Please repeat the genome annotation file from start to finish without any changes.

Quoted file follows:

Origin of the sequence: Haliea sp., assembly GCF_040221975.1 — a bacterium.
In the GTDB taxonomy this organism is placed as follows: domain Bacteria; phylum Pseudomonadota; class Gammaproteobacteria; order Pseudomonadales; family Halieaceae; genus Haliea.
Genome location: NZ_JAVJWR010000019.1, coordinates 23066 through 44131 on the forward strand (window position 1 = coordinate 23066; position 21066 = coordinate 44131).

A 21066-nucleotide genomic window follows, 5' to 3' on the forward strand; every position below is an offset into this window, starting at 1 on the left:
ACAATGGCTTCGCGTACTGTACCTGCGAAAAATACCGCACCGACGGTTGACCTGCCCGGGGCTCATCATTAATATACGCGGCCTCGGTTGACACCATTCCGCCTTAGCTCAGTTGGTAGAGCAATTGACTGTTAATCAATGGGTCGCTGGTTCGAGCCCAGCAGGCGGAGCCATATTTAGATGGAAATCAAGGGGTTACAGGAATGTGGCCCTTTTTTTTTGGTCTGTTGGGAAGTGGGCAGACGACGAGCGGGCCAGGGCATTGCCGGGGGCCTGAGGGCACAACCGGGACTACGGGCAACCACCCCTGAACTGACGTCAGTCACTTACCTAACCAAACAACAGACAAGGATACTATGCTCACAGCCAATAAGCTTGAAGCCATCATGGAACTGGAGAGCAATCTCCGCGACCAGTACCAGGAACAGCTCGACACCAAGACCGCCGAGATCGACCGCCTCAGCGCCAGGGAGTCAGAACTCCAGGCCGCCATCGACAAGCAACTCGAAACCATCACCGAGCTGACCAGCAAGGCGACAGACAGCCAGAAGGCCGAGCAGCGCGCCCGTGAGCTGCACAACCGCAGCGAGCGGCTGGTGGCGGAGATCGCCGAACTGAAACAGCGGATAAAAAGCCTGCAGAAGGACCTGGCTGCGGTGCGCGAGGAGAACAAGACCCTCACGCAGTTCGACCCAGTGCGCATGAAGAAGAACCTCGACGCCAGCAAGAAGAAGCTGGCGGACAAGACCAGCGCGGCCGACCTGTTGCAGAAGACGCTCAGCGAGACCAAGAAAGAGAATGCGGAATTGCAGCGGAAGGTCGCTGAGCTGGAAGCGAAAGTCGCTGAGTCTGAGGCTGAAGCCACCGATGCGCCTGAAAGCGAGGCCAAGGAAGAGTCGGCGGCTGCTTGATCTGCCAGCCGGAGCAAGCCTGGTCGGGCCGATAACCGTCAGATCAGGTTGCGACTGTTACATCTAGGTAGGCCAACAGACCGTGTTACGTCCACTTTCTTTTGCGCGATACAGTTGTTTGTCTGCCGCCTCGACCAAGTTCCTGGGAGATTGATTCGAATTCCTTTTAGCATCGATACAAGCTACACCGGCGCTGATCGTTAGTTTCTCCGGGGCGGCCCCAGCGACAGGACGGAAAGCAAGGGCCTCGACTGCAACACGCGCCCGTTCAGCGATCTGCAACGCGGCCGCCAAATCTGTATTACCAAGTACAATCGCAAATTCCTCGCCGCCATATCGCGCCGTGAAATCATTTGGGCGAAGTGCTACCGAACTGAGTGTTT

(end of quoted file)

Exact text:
Origin of the sequence: Haliea sp., assembly GCF_040221975.1 — a bacterium.
In the GTDB taxonomy this organism is placed as follows: domain Bacteria; phylum Pseudomonadota; class Gammaproteobacteria; order Pseudomonadales; family Halieaceae; genus Haliea.
Genome location: NZ_JAVJWR010000019.1, coordinates 23066 through 44131 on the forward strand (window position 1 = coordinate 23066; position 21066 = coordinate 44131).

A 21066-nucleotide genomic window follows, 5' to 3' on the forward strand; every position below is an offset into this window, starting at 1 on the left:
ACAATGGCTTCGCGTACTGTACCTGCGAAAAATACCGCACCGACGGTTGACCTGCCCGGGGCTCATCATTAATATACGCGGCCTCGGTTGACACCATTCCGCCTTAGCTCAGTTGGTAGAGCAATTGACTGTTAATCAATGGGTCGCTGGTTCGAGCCCAGCAGGCGGAGCCATATTTAGATGGAAATCAAGGGGTTACAGGAATGTGGCCCTTTTTTTTTGGTCTGTTGGGAAGTGGGCAGACGACGAGCGGGCCAGGGCATTGCCGGGGGCCTGAGGGCACAACCGGGACTACGGGCAACCACCCCTGAACTGACGTCAGTCACTTACCTAACCAAACAACAGACAAGGATACTATGCTCACAGCCAATAAGCTTGAAGCCATCATGGAACTGGAGAGCAATCTCCGCGACCAGTACCAGGAACAGCTCGACACCAAGACCGCCGAGATCGACCGCCTCAGCGCCAGGGAGTCAGAACTCCAGGCCGCCATCGACAAGCAACTCGAAACCATCACCGAGCTGACCAGCAAGGCGACAGACAGCCAGAAGGCCGAGCAGCGCGCCCGTGAGCTGCACAACCGCAGCGAGCGGCTGGTGGCGGAGATCGCCGAACTGAAACAGCGGATAAAAAGCCTGCAGAAGGACCTGGCTGCGGTGCGCGAGGAGAACAAGACCCTCACGCAGTTCGACCCAGTGCGCATGAAGAAGAACCTCGACGCCAGCAAGAAGAAGCTGGCGGACAAGACCAGCGCGGCCGACCTGTTGCAGAAGACGCTCAGCGAGACCAAGAAAGAGAATGCGGAATTGCAGCGGAAGGTCGCTGAGCTGGAAGCGAAAGTCGCTGAGTCTGAGGCTGAAGCCACCGATGCGCCTGAAAGCGAGGCCAAGGAAGAGTCGGCGGCTGCTTGATCTGCCAGCCGGAGCAAGCCTGGTCGGGCCGATAACCGTCAGATCAGGTTGCGACTGTTACATCTAGGTAGGCCAACAGACCGTGTTACGTCCACTTTCTTTTGCGCGATACAGTTGTTTGTCTGCCGCCTCGACCAAGTTCCTGGGAGATTGATTCGAATTCCTTTTAGCATCGATACAAGCTACACCGGCGCTGATCGTTAGTTTCTCCGGGGCGGCCCCAGCGACAGGACGGAAAGCAAGGGCCTCGACTGCAACACGCGCCCGTTCAGCGATCTGCAACGCGGCCGCCAAATCTGTATTACCAAGTACAATCGCAAATTCCTCGCCGCCATATCGCGCCGTGAAATCATTTGGGCGAAGTGCTACCGAACTGAGTGTTT